Episode Fifty-Four – On Power Balance – Interview with Simon Brice and Brett Jarosz
This is an additional, short interview for this week – which you can also hear on the Pseudo Scientists podcast, the show of the Young Australian Skeptics!
Due to traveling (which I’m about to do in about ten minutes after writing this blogpost), I didn’t have the chance to record an additional summation of the research – so here it is.
Many thanks to the interviewees and you can check out the media release that they mention on the RMIT website here – ‘Balance Unaffected By Power Balance Wristbands: Study’.
This is the abstract of the paper, ‘The effect of close proximity holographic wristbands on human balance and limits of stability: A randomised, placebo-controlled trial’:
Summary: The purpose of this study was to investigate the effect of holographic technology wristbands on human balance and stability performance. Forty-two individuals volunteered to participate in the study. A performance technology silicone wristband containing two holograms was utilised as the ‘Device’. A ‘placebo’ performance technology silicone wristband was utilised where the two holograms were removed and replaced with two stainless steel discs to the same dimensions and weight as the Device. Each participant was randomly allocated into two different testing protocol groups: Protocol 1 (Deviceebaselineeplacebo) and Protocol 2 (placeboebaselineeDevice). One week following the initial testing, the Protocol 1 group was tested under the conditions of Protocol 2, and vice versa, so that all participants were taken through both protocols. Results indicated that there was no statistically signi?cant mean change in balance performance brought about by either the placebo or the Device. Notably, the sample data indicated an overall decrease in balance and stability.
However, these mean changes are still within the bounds of what would be expected assuming the Device had no overall effect. The ?ndings of this study indicate that holographic technology wristbands have no effect on human balance and stability performance.
My notes and the questions I asked are as follows (many thanks to Barbara and Digital Cuttlefish for additional help!):
This particular journal doesn’t have a very high ‘impact factor’; when you look at the actual journal site, you’ll notice that they are aimed at massage therapists, chiros, applied kinesiologists, etc. Not that I have a problem with that at all, but it gives you an idea about the overall publication.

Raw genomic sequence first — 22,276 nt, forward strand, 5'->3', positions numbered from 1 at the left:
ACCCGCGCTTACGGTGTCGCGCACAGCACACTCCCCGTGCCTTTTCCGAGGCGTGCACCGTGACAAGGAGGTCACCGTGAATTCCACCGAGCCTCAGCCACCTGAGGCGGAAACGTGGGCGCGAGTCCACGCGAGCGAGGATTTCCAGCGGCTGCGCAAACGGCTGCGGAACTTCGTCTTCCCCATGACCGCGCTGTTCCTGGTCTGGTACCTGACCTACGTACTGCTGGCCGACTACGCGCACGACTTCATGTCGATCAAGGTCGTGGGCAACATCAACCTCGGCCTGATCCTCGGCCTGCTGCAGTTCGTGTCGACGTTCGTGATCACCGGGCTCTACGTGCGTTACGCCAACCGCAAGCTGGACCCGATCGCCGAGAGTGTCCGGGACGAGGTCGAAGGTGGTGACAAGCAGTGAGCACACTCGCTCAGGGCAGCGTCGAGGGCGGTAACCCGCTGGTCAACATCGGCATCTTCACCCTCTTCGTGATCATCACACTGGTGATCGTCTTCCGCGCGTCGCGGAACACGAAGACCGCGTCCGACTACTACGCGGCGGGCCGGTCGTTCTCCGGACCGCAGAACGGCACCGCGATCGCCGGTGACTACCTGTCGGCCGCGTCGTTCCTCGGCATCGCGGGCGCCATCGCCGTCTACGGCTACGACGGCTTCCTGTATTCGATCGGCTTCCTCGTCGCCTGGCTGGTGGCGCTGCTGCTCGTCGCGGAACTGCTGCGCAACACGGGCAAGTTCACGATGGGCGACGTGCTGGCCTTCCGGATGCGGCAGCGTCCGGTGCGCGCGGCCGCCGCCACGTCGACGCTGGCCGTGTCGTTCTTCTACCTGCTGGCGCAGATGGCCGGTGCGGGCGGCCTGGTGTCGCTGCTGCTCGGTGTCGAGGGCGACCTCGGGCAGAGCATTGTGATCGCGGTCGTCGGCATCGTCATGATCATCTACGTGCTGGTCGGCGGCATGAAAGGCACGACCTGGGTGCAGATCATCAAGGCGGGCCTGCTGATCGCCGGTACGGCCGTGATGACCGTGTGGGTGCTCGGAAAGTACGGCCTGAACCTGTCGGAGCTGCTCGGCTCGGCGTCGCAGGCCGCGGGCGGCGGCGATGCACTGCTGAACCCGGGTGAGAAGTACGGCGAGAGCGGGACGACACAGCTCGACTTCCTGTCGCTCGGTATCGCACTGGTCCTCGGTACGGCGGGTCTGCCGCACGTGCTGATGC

- First sentence misuses the term “the leading edge”. In quotes. They mean “competitive edge” in regards to ‘Athletes consistently look for “the leading edge”, that extra percentage of perfection that allows them to excel in their chosen sport.’
- Methods. Actually, they have a head up on Bem’s latest; they justify their sample size ahead of time, instead of running a study until it is significant! The overall methodology is adequate, and their “moderate effect” assumed for power analysis is more than justified (looking at the commercials, I think they would have been justified in assuming “strong effect”, since the testimonials all claim overwhelmingly noticeable results – which is why I asked the questions I did).
Questions asked (may vary slightly in the show):
1) Firstly – could you tell us a little about your respective qualifications and why you became interested in Power Balance bracelets in particular as a subject for a study?
2) Power Balance bracelet is being investigated as an ergogenic aid in this study – are such aids a particular concern in terms of their claims and what science says about them?
3) You chose, in your power analysis, a sample size which would detect “a moderate effect 80%” of the time. Given the extravagant claims of some of the user testimonials, did you feel that this was a really conservative estimate? Or were you aiming for accuracy? (basically – what were your reasons for choosing that effect size?)
4) How easy would it be to test some of the other claims that Power Balance make (which you mention in your conclusions)? After doing your own testing on one aspect (balance), do you think it would be worthwhile?
5) Do you think the burden is not on the company to show that it *does* work, rather than on science to show it does not?
6) Were you at all surprised by the outcome? Were you expecting to experimentally verify the effect, rather than to disprove it? [This one is for an American friend, who was a true believer up until the Australian news came out and they no longer wear theirs!]